All of the novellas in this collection center around an inspiration from a character or element of the Christmas story. My story’s element is the myrrh brought by the wisemen. I was actually unable to attend the brainstorming meeting, but the other ladies came up with the idea for Myrrh Funeral Home. Since I find the fourth verse of “We Three Kings” especially powerful, I couldn’t resist trying the idea. But if myrrh isn’t your thing, the other stories in the collection feature inspiration from the innkeeper, the angels, the wisemen, and the midwife who might have helped at Jesus’ delivery. 🙂
Do you have any current projects you’re working on? Care to share?
It’s funny that the first story I published is a contemporary Christian romance because I’m really a historical kind of girl. I just finished the final draft of a young adult medieval adventure novel, so I’m in the process of publishing independently. After that comes a sequel that’s still in the outlining phase.
Historical…you’re speaking my language! Can’t wait to see them!
Thanks, again, Darcy, for being on the blog and for sharing about your work. Now, I’ll let everyone check out the novella:
Season of Forgiveness
Enjoy an Excerpt
Denver blinked at the puffy-haired woman lying horizontal in a recliner. How did his grandmother know him? When he’d texted Uncle Clint to ask for her address, his uncle had promised not to tell her anything about him coming. “Uh, hi. Were you expecting me?” Drat, this was awkward.
“Been expecting you since you turned eighteen.”
Well. He laughed, half in shock, and glanced at the black-haired girl in the wingback chair. She smiled, but not at him. At his grandmother.
The elderly lady leaned forward until her recliner rose into a sitting position. “Hoping you’d come, that is. It’s good to see you.” She gestured to the bed covered in a floral quilt. “Have a seat.”
The girl shot to her feet. “Here, take the chair.” She skirted the recliner’s footrest and perched on the edge of the bed.
Feeling like an exhibit in the zoo, he sat down in the red chair and unzipped his jacket. They sure kept it warm in here. “So.” He hardly knew where to start. Lord, this is so awkward. “How did you recognize me?”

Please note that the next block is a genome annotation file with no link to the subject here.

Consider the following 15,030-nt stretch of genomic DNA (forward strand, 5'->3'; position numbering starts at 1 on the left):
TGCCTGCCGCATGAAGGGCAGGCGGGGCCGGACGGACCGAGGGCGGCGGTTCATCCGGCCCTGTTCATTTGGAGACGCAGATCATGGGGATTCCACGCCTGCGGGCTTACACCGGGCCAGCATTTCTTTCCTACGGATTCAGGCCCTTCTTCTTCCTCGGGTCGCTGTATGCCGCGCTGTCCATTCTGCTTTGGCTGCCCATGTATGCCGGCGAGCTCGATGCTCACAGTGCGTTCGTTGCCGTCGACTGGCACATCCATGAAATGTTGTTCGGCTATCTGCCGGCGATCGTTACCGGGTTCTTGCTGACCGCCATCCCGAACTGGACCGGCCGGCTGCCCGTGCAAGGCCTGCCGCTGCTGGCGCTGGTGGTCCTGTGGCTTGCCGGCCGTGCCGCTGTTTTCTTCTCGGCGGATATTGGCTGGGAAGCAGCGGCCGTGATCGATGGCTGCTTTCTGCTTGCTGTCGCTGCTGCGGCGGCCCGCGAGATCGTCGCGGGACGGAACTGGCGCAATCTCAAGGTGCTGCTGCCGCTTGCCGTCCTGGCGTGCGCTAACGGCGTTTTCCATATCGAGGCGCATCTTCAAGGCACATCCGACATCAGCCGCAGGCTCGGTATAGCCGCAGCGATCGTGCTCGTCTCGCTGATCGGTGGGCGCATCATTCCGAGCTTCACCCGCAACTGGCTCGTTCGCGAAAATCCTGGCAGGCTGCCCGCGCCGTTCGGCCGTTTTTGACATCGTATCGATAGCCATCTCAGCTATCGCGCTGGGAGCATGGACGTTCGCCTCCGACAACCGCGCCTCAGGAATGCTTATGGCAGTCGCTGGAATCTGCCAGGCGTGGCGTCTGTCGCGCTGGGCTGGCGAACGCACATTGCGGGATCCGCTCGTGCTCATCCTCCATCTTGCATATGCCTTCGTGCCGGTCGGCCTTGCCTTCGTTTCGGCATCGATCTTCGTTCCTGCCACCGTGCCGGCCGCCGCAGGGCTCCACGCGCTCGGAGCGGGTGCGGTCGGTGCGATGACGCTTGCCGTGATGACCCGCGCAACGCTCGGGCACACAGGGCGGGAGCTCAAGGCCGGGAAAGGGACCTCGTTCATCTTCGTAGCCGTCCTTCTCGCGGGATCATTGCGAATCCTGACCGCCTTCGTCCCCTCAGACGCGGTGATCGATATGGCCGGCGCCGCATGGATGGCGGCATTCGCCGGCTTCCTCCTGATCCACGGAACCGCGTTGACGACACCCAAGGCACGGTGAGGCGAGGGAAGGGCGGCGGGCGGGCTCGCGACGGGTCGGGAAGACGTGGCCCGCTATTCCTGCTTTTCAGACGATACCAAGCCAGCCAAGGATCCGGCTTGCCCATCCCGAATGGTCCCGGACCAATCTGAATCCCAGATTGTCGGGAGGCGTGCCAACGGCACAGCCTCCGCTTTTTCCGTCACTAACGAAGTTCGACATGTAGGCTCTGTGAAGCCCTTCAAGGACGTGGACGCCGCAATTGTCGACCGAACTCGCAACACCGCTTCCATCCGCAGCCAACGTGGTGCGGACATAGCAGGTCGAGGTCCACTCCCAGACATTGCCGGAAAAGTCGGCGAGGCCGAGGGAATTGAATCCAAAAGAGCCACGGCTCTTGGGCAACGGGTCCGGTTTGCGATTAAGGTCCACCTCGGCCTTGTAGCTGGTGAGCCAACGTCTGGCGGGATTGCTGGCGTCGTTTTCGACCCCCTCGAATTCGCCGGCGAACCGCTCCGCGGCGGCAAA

“Pictures.” His grandmother pointed to the wall across from her. To the right of the TV, frames covered the wall. Small copies of his school photos filled one twelve-slot frame. Dallas’s pictures filled another. Random photos from get-togethers with Clint’s family showed him from earliest childhood to graduation from college.
“Wow. Uncle Clint had those printed for you?”
“He said Audrey gave him permission.”
Now that was interesting. Mom had never mentioned it.
“Let me introduce my granddaughter, Ivy Carlyle.”
Granddaughter? Denver jerked his gaze from the photo wall to the girl across from him. Ivy sat up painfully straight, ankles crossed, hands folded in her lap. Pretty face, polite smile, guarded eyes. But who was she? Ruby Larson didn’t have any other children—unless Mom had kept that a secret, too. “I … don’t understand.”
“Nice to meet you, too.” Ivy’s smile spread to her eyes.
His grandmother burst into laughter.
Denver felt like a high schooler again.
More About the Author
Darcy Fornier (pronounced forn-yay) believes the best stories provide clean, compelling entertainment while also provoking the reader to think about life in a new way. She’s been spinning stories ever since she learned how to play “pretend,” and she has seriously pursued writing since 2013. When she isn’t writing, editing, or dreaming up a story, you might find her washing dishes, “dissolved” in a book, playing the piano, hiking in the woods, singing at the top of her lungs, or talking up a storm with her sisters. At six years old, she gave her heart to Jesus, and she lives to know Him more. She makes her home with her parents and two younger sisters, wherever that happens to be.
Connect with Darcy and her books
Blurb: Announcing five new stories filled with faith, hope, forgiveness, and of course happily-ever-afters. Each story focuses on an element of the Nativity, from the angels to the wise men. Be swept up in the love of the season and the promise of forever that the Christ child, the true Heart of Christmas, brings.
To enter, please follow the directions on the Rafflecopter.